The Case for Sunscreen

July 23, 2018

Sunscreen.

 

In the world of aesthetics, filled with so many exciting products, treatments, gadgets, and general awesomeness, talking about sunscreen can feel like a real buzzkill.  We all know the importance of sunscreen but do we really believe it?  Like, wholeheartedly believe it... tell the truth.

 

I can’t tell you how many times I’ve had a client tell me that sunscreen breaks them out, or they don’t like the way it feels, or they don’t like the way it looks under makeup, or they don’t think they need it, or 1000 other excuses.  I get it.  Growing up I literally looked like Casper the friendly ghost and I can’t count the number of times I had painful sunburns because I couldn’t be bothered to apply sunscreen (despite my mother reminding me ten million times before I left to go to a friend’s house where I could ruin my skin in peace).  But we’re adults now, y’all.  Adults that care about our skin.  We care so much that we will peel it with acid, hit it with lasers, inject it with filler, buy all the products, and make major investments to look and feel our best.  Our skin matters to us.  And the number one most important thing we can do for our skin (for both health and beauty) is to protect it.  Sunscreen is a non-negotiable.  Period.  End of blog.

 

Not really.  There is a lot more.

 

We are not just talking about looks (although the aesthetic implications cannot be overstated).  Sunscreen is a crucial part of maintaining a healthy body.  Here are some facts from the Skin Cancer Foundation that will scare you straight to the sunscreen aisle.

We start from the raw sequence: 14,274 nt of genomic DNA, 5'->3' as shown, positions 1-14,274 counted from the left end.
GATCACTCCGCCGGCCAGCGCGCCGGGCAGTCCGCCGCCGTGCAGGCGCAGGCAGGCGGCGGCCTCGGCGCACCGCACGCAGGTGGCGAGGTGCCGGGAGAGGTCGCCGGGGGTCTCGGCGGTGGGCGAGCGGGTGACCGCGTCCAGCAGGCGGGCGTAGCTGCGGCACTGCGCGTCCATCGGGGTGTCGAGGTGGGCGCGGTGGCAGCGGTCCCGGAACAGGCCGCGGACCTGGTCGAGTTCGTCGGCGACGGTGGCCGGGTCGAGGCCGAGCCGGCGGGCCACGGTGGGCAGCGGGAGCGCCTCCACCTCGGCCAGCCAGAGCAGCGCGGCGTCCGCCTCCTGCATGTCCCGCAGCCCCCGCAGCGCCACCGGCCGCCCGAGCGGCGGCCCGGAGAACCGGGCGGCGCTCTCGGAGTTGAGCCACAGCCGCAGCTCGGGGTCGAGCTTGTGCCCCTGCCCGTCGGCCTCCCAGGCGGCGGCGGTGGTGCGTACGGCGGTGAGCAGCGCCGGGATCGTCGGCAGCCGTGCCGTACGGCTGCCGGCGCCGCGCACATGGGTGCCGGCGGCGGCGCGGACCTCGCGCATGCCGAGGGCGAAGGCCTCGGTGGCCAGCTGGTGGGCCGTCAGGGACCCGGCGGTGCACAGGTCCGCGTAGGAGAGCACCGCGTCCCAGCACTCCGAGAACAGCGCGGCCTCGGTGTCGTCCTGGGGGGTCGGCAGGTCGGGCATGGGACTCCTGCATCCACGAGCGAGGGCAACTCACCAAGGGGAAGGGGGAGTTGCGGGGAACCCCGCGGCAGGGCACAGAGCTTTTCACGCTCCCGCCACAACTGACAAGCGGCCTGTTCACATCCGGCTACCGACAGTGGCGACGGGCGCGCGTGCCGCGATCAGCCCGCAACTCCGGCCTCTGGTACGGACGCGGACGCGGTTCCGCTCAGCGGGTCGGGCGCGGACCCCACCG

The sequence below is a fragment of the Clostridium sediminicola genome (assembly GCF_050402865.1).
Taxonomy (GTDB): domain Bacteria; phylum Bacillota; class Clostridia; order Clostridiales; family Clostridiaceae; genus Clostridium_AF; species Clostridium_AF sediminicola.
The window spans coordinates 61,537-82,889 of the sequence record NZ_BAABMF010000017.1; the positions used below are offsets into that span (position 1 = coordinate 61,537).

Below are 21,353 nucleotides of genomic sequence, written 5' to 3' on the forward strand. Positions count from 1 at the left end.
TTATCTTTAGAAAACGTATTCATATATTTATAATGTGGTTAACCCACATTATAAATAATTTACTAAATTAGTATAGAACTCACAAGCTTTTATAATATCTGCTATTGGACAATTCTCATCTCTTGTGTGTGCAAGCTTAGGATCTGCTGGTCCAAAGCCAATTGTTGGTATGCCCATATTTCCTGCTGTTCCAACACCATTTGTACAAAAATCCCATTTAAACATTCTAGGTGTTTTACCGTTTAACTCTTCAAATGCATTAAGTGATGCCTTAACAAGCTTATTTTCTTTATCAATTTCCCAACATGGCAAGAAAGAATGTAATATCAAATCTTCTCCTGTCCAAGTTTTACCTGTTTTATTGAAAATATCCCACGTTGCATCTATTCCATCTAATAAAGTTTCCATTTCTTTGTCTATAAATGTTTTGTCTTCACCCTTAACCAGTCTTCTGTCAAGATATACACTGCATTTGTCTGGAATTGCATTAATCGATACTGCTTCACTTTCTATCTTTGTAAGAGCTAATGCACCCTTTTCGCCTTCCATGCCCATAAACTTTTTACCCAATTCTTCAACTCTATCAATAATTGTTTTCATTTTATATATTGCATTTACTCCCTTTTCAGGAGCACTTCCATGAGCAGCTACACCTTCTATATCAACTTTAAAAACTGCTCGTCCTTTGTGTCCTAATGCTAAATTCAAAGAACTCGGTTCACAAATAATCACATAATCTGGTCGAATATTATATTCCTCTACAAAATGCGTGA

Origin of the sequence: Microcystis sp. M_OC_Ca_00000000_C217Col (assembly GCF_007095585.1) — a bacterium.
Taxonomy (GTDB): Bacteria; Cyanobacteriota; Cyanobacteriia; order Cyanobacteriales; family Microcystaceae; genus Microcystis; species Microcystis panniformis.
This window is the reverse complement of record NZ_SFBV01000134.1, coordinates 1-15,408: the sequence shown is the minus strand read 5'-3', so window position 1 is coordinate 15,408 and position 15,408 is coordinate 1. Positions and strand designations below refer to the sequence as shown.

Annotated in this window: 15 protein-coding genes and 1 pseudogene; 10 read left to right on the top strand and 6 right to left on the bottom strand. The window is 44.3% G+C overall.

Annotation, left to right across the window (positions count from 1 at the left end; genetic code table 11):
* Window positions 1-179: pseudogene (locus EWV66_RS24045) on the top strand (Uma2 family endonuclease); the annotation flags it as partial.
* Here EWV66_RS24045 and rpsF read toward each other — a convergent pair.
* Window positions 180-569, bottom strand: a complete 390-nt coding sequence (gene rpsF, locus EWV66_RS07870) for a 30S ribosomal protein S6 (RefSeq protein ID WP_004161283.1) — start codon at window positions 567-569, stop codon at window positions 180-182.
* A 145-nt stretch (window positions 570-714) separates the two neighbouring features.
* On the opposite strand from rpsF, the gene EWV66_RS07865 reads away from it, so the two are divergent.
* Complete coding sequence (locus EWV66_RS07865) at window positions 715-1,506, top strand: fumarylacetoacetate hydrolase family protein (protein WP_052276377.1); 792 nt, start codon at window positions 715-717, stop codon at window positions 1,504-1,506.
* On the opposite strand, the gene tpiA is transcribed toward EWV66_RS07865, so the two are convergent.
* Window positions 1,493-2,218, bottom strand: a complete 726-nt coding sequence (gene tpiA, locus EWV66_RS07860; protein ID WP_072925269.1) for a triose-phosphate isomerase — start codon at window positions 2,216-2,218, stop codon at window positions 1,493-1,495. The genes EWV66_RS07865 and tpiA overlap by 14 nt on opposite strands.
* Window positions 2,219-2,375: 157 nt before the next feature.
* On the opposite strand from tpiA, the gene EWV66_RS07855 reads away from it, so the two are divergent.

• An estimated 1 in 5 Americans will get skin cancer by the age of 70 (1).

  • More people are diagnosed with skin cancer each year in the U.S. than all other cancers combined (2).

  • 90% of non-melanoma skin cancers are associated with exposure to UV radiation from the sun (3).

  • Daily use of SPF 15 or higher sunscreen reduces the risk of developing squamous cell carcinoma (the second most common form of skin cancer) by 40% (6) and reduces the risk of developing melanoma by 50% (7).

  • 1 person dies from melanoma every hour (2).

  • 86% of melanoma cases are caused by exposure to UV radiation from the sun (8).

  • On average, a person’s risk for melanoma doubles if he or she has had more than 5 sunburns (9).

Brutal facts right there.  I especially cringe when reading that last one and remembering the poor blistered shoulders of my youth.  Then I think about the poor sun damaged shoulders of my adulthood and I cringe some more.  We can’t talk about sunburns and not talk about those aesthetic implications (we are SkinCrushers after all!).  Here are some more facts from the Skin Cancer Foundation.

  • 90% of skin aging is caused by the sun (4).

  • People who use SPF 15 or higher sunscreen daily show 24% less skin aging than those that do not use sunscreen daily (5).